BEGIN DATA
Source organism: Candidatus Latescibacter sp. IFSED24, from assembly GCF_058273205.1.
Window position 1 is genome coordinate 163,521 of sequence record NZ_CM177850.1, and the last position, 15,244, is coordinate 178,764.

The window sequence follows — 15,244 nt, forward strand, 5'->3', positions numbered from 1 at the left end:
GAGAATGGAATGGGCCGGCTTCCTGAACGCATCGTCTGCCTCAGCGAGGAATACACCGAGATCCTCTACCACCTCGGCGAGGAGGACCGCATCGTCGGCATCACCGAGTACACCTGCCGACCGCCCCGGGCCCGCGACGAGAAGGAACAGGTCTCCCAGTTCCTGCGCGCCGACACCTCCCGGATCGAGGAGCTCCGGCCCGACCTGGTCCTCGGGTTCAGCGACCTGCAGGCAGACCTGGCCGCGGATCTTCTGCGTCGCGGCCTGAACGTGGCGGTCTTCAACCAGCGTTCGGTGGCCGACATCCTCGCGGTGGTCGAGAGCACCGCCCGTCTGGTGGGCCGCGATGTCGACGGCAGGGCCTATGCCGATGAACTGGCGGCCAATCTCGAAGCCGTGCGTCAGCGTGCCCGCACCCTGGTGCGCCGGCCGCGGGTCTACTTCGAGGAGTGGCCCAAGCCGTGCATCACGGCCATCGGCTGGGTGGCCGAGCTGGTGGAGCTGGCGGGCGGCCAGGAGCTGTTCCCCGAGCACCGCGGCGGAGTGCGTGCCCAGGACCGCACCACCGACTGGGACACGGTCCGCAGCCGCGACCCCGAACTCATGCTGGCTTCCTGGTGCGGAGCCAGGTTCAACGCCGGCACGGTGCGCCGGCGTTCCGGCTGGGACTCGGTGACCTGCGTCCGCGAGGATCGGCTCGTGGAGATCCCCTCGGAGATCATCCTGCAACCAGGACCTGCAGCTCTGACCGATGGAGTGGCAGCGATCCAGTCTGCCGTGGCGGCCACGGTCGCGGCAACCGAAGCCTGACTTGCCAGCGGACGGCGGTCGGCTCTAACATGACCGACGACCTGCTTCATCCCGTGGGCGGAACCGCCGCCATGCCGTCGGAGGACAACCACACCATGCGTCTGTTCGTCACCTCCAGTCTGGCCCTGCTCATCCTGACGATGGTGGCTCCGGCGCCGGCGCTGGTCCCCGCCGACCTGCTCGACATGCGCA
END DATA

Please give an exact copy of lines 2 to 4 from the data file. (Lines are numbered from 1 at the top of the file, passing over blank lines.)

Window position 1 is genome coordinate 163,521 of sequence record NZ_CM177850.1, and the last position, 15,244, is coordinate 178,764.

The window sequence follows — 15,244 nt, forward strand, 5'->3', positions numbered from 1 at the left end:
GAGAATGGAATGGGCCGGCTTCCTGAACGCATCGTCTGCCTCAGCGAGGAATACACCGAGATCCTCTACCACCTCGGCGAGGAGGACCGCATCGTCGGCATCACCGAGTACACCTGCCGACCGCCCCGGGCCCGCGACGAGAAGGAACAGGTCTCCCAGTTCCTGCGCGCCGACACCTCCCGGATCGAGGAGCTCCGGCCCGACCTGGTCCTCGGGTTCAGCGACCTGCAGGCAGACCTGGCCGCGGATCTTCTGCGTCGCGGCCTGAACGTGGCGGTCTTCAACCAGCGTTCGGTGGCCGACATCCTCGCGGTGGTCGAGAGCACCGCCCGTCTGGTGGGCCGCGATGTCGACGGCAGGGCCTATGCCGATGAACTGGCGGCCAATCTCGAAGCCGTGCGTCAGCGTGCCCGCACCCTGGTGCGCCGGCCGCGGGTCTACTTCGAGGAGTGGCCCAAGCCGTGCATCACGGCCATCGGCTGGGTGGCCGAGCTGGTGGAGCTGGCGGGCGGCCAGGAGCTGTTCCCCGAGCACCGCGGCGGAGTGCGTGCCCAGGACCGCACCACCGACTGGGACACGGTCCGCAGCCGCGACCCCGAACTCATGCTGGCTTCCTGGTGCGGAGCCAGGTTCAACGCCGGCACGGTGCGCCGGCGTTCCGGCTGGGACTCGGTGACCTGCGTCCGCGAGGATCGGCTCGTGGAGATCCCCTCGGAGATCATCCTGCAACCAGGACCTGCAGCTCTGACCGATGGAGTGGCAGCGATCCAGTCTGCCGTGGCGGCCACGGTCGCGGCAACCGAAGCCTGACTTGCCAGCGGACGGCGGTCGGCTCTAACATGACCGACGACCTGCTTCATCCCGTGGGCGGAACCGCCGCCATGCCGTCGGAGGACAACCACACCATGCGTCTGTTCGTCACCTCCAGTCTGGCCCTGCTCATCCTGACGATGGTGGCTCCGGCGCCGGCGCTGGTCCCCGCCGACCTGCTCGACATGCGCA